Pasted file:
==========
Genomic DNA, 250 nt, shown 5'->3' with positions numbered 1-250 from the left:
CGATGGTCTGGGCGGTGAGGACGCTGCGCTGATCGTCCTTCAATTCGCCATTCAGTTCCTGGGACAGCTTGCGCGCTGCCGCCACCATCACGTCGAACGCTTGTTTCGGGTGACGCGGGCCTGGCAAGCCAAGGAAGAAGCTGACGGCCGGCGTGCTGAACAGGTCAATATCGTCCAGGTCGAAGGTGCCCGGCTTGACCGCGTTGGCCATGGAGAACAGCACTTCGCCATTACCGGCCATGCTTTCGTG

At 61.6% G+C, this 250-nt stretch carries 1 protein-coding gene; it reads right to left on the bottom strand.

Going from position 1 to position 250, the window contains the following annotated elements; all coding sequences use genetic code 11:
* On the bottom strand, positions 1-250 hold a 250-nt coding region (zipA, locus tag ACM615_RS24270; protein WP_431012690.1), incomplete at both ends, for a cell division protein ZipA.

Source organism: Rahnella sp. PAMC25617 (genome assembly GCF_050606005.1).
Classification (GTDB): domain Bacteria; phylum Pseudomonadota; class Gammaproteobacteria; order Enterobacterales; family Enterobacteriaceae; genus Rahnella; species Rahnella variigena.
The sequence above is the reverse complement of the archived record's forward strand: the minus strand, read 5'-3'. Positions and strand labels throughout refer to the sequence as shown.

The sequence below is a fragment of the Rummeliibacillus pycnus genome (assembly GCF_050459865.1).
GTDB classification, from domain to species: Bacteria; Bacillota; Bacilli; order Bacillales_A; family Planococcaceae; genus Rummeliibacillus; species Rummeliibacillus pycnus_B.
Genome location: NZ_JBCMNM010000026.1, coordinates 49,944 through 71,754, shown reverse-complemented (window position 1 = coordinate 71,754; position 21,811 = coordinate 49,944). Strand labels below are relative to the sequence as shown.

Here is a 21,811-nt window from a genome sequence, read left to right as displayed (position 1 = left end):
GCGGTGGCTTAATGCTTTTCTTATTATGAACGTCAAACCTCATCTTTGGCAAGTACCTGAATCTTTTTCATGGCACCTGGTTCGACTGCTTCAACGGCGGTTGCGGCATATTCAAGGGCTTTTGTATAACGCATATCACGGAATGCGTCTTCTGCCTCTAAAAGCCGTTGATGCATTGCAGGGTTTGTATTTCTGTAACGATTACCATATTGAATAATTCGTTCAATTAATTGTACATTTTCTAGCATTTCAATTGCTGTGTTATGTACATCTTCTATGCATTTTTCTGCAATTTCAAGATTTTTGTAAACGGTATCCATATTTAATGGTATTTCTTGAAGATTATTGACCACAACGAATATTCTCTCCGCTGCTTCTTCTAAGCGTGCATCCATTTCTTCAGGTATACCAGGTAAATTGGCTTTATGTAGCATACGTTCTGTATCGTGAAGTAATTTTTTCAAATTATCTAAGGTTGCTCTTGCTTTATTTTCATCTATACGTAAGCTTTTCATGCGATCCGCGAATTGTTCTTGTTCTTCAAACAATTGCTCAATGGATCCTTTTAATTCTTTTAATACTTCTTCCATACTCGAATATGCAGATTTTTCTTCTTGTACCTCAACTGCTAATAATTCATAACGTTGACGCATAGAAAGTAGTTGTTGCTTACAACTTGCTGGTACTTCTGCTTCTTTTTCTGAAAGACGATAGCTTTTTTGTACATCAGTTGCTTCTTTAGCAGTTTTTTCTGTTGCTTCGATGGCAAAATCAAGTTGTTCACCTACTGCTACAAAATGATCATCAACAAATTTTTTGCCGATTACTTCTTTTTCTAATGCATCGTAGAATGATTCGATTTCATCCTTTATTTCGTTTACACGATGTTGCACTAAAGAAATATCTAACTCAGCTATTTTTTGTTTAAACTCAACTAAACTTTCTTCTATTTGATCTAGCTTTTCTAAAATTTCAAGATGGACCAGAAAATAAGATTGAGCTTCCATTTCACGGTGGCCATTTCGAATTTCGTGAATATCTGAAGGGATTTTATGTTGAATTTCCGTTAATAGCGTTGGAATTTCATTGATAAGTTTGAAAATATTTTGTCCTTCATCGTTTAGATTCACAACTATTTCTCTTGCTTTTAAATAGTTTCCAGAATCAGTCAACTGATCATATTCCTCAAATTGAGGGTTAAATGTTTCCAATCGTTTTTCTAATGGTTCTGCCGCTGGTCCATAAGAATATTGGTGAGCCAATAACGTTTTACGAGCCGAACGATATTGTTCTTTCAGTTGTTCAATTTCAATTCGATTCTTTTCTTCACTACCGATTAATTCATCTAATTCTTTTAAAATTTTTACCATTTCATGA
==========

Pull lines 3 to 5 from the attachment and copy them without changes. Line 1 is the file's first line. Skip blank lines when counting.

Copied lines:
At 61.6% G+C, this 250-nt stretch carries 1 protein-coding gene; it reads right to left on the bottom strand.

Going from position 1 to position 250, the window contains the following annotated elements; all coding sequences use genetic code 11:
* On the bottom strand, positions 1-250 hold a 250-nt coding region (zipA, locus tag ACM615_RS24270; protein WP_431012690.1), incomplete at both ends, for a cell division protein ZipA.